It’s the final week of February 2021. This time last year, we were at INMA’s Media Subscription Summit in New York City (this year’s virtual version is going on right now), discussing newsroom automation with publishers from around the world. By early March, the world’s borders had pretty much closed, and at United Robots we were busy building the Corona Watch news desk tool for Swedish news publisher Aftonbladet.
In the year that’s passed, a couple of trends in news media have become more pronounced: The overall rate of the digital transformation in our industry and the increased use of Artificial Intelligence (AI) in the newsroom.
In January, the Reuters Institute for the Study of Journalism published a survey of approximately 240 digital media leaders. Seventy-six of respondents said COVID-19 has sped up the digital transition. More than two-thirds (69%) of them see AI as the tech that will have the biggest impact on journalism over the next five years — enabling more personal user experiences as well as increased production efficiency. However, a majority of the surveyed media leaders (65%) think AI will be something that will mainly benefit large publishers; many smaller publishers worry about getting left behind.
AI in the newsroom is a wide topic of course, so let me focus on content automation specifically. The team at United Robots has spent the past five years discussing newsroom automation with numerous news publishers, in Scandinavia and beyond. What we found is that being able to effectively leverage robot journalism has very little to do with size. Many of our partner publishers are local media companies and many are fairly small, certainly from an international perspective.
Most of the media companies that work with us would not contemplate developing their own content generating robots like the BBC, Guardian, or The Washington Post have done. The long-term R&D cost and commitment would simply be too significant. For our partner publishers, the tech development is taken care of by United Robots, and what we deliver to them is the actual automated content: Our robot functions like another writer in the newsroom.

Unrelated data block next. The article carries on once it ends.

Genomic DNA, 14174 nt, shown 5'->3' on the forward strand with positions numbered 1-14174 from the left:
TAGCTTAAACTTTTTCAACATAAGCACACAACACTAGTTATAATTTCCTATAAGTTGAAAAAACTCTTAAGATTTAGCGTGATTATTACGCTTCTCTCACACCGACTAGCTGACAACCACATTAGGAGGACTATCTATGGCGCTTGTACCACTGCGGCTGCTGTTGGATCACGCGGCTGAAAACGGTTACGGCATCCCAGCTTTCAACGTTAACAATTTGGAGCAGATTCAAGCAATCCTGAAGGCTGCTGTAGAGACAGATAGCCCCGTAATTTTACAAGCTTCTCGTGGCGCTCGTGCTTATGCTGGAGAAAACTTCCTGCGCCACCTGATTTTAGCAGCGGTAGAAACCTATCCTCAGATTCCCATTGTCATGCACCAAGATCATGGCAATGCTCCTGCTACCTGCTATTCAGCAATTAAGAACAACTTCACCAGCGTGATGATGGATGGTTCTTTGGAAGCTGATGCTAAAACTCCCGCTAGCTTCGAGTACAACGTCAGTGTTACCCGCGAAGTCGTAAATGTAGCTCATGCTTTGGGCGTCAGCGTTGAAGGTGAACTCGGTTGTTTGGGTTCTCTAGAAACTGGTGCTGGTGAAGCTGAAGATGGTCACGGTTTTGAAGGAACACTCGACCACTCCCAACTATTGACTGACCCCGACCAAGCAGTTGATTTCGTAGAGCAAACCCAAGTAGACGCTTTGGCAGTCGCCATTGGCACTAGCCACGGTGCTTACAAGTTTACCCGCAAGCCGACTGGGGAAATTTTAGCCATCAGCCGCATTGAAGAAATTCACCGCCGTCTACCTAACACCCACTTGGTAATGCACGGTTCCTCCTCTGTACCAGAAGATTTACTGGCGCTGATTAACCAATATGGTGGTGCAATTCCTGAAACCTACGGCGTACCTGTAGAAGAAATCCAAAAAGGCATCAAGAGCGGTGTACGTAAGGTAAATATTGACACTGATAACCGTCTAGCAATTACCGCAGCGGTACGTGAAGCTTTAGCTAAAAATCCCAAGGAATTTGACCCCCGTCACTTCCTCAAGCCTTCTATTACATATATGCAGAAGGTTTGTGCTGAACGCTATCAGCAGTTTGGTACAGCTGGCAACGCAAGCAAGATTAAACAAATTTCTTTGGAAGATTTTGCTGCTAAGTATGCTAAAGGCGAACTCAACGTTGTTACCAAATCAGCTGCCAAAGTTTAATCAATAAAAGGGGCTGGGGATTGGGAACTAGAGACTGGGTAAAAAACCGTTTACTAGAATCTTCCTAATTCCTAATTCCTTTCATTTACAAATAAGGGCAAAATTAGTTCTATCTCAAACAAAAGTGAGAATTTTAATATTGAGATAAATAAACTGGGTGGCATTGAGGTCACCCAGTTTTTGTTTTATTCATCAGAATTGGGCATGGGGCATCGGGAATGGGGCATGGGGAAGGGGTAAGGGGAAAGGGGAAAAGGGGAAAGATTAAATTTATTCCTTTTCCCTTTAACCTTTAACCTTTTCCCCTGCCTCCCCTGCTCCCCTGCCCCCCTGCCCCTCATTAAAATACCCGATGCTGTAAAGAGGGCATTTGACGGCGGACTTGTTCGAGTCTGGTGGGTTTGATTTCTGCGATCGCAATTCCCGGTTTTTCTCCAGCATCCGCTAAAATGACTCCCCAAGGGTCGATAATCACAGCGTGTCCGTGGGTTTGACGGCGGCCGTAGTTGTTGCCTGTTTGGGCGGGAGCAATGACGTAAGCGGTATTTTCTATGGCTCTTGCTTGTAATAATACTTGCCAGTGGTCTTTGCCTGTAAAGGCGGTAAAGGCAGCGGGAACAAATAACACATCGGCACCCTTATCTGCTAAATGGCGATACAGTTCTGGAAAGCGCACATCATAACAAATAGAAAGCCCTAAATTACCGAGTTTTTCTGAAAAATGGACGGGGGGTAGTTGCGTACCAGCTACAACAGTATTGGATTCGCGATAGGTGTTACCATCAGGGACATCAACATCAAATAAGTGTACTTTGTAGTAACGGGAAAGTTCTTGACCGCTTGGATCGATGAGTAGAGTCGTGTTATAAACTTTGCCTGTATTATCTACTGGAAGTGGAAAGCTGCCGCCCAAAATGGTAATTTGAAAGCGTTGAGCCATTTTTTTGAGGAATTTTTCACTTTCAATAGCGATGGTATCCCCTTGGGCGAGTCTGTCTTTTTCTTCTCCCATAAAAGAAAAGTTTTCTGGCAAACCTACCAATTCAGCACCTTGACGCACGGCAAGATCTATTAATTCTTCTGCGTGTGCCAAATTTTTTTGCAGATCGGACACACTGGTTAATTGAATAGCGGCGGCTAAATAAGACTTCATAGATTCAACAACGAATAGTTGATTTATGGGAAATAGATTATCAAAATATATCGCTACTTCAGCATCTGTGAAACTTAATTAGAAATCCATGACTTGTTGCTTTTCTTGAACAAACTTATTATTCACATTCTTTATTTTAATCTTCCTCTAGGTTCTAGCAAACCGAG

But our automated content-as-a-service business model is just an enabler. What makes the robot content work effectively for local publishers is the strategic way in which they use it. Many of our customers have found a fit at the intersection of journalism, audience, and business imperatives where robots deliver real value.
Here are a few examples:
- Driving conversions: Last year, Norwegian regional title Bergens Tidende (BT) set up an entire home sales section on its Web site, entirely populated with automated articles with images and maps, segmented down to the neighborhood level for distribution. Six months after launch, BT had converted some 500 subscribers from the 7,000 articles published so far.
- Pageviews and programmatic: German regional publisher ZVW uses traffic texts to support its advertising business. The texts are published to a Staumelder (traffic jam alerts) section on the Web site, where users are presented with information on the latest disruptions as well as an option to select just their town. ZVW is monetising from two to three ad placements on each article page, sold programmatically. The result? This pageview driving content plus ad calls are completely automatically generated.
- Covering news white spots: Swedish local media group Gota Media publishes robot-written articles on sports, real estate sales, new company registrations, and traffic incidents to ameliorate its service to subscribers. The volume and geographical granularity of articles generated mean Gota Media is able to provide coverage of all local areas. “While we have a razor-sharp focus on local content, we still have white spots on the reporting map. With automated texts we ensure readers in these areas, too, receive regular updates about local events,” says head of production development, Peter Sigfridsson.
At the beginning of 2021, there are already plenty of local publishers who have robots do routine reporting on a daily basis, freeing up reporters’ time to produce the journalism that really matters to the local community.